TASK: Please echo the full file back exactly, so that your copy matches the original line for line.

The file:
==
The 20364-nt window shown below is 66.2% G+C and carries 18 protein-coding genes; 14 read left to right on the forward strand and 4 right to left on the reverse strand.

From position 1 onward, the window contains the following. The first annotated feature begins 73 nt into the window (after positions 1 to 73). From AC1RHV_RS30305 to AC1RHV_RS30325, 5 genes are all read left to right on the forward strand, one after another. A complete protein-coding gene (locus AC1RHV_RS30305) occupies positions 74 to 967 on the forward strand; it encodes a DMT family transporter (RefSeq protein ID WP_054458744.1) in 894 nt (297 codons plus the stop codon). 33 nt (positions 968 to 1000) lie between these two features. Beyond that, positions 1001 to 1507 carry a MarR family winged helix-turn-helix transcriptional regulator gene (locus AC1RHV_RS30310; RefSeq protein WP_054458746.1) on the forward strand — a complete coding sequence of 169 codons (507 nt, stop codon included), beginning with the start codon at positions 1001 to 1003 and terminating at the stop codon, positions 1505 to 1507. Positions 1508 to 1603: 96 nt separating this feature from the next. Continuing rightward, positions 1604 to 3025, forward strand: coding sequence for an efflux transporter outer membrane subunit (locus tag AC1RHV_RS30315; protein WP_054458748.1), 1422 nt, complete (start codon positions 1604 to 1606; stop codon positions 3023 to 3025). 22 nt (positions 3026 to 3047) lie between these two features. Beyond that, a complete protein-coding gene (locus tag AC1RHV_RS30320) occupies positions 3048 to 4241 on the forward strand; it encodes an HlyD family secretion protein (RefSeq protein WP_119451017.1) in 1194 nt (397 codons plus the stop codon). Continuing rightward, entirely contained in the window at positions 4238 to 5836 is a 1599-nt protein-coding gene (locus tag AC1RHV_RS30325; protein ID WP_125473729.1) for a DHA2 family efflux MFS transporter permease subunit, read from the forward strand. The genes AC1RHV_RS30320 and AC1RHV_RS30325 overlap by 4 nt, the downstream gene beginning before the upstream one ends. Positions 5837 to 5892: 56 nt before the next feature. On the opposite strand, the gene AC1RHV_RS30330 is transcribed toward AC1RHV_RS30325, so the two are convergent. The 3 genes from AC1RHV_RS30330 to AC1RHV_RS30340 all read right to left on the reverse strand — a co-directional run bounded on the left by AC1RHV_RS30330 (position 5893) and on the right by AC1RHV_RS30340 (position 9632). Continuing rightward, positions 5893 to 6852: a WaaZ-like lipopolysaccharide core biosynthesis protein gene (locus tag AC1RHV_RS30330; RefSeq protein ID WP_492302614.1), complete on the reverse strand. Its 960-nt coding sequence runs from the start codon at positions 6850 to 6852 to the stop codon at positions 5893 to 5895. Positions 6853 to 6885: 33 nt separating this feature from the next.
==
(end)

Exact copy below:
The 20364-nt window shown below is 66.2% G+C and carries 18 protein-coding genes; 14 read left to right on the forward strand and 4 right to left on the reverse strand.

From position 1 onward, the window contains the following. The first annotated feature begins 73 nt into the window (after positions 1 to 73). From AC1RHV_RS30305 to AC1RHV_RS30325, 5 genes are all read left to right on the forward strand, one after another. A complete protein-coding gene (locus AC1RHV_RS30305) occupies positions 74 to 967 on the forward strand; it encodes a DMT family transporter (RefSeq protein ID WP_054458744.1) in 894 nt (297 codons plus the stop codon). 33 nt (positions 968 to 1000) lie between these two features. Beyond that, positions 1001 to 1507 carry a MarR family winged helix-turn-helix transcriptional regulator gene (locus AC1RHV_RS30310; RefSeq protein WP_054458746.1) on the forward strand — a complete coding sequence of 169 codons (507 nt, stop codon included), beginning with the start codon at positions 1001 to 1003 and terminating at the stop codon, positions 1505 to 1507. Positions 1508 to 1603: 96 nt separating this feature from the next. Continuing rightward, positions 1604 to 3025, forward strand: coding sequence for an efflux transporter outer membrane subunit (locus tag AC1RHV_RS30315; protein WP_054458748.1), 1422 nt, complete (start codon positions 1604 to 1606; stop codon positions 3023 to 3025). 22 nt (positions 3026 to 3047) lie between these two features. Beyond that, a complete protein-coding gene (locus tag AC1RHV_RS30320) occupies positions 3048 to 4241 on the forward strand; it encodes an HlyD family secretion protein (RefSeq protein WP_119451017.1) in 1194 nt (397 codons plus the stop codon). Continuing rightward, entirely contained in the window at positions 4238 to 5836 is a 1599-nt protein-coding gene (locus tag AC1RHV_RS30325; protein ID WP_125473729.1) for a DHA2 family efflux MFS transporter permease subunit, read from the forward strand. The genes AC1RHV_RS30320 and AC1RHV_RS30325 overlap by 4 nt, the downstream gene beginning before the upstream one ends. Positions 5837 to 5892: 56 nt before the next feature. On the opposite strand, the gene AC1RHV_RS30330 is transcribed toward AC1RHV_RS30325, so the two are convergent. The 3 genes from AC1RHV_RS30330 to AC1RHV_RS30340 all read right to left on the reverse strand — a co-directional run bounded on the left by AC1RHV_RS30330 (position 5893) and on the right by AC1RHV_RS30340 (position 9632). Continuing rightward, positions 5893 to 6852: a WaaZ-like lipopolysaccharide core biosynthesis protein gene (locus tag AC1RHV_RS30330; RefSeq protein ID WP_492302614.1), complete on the reverse strand. Its 960-nt coding sequence runs from the start codon at positions 6850 to 6852 to the stop codon at positions 5893 to 5895. Positions 6853 to 6885: 33 nt separating this feature from the next.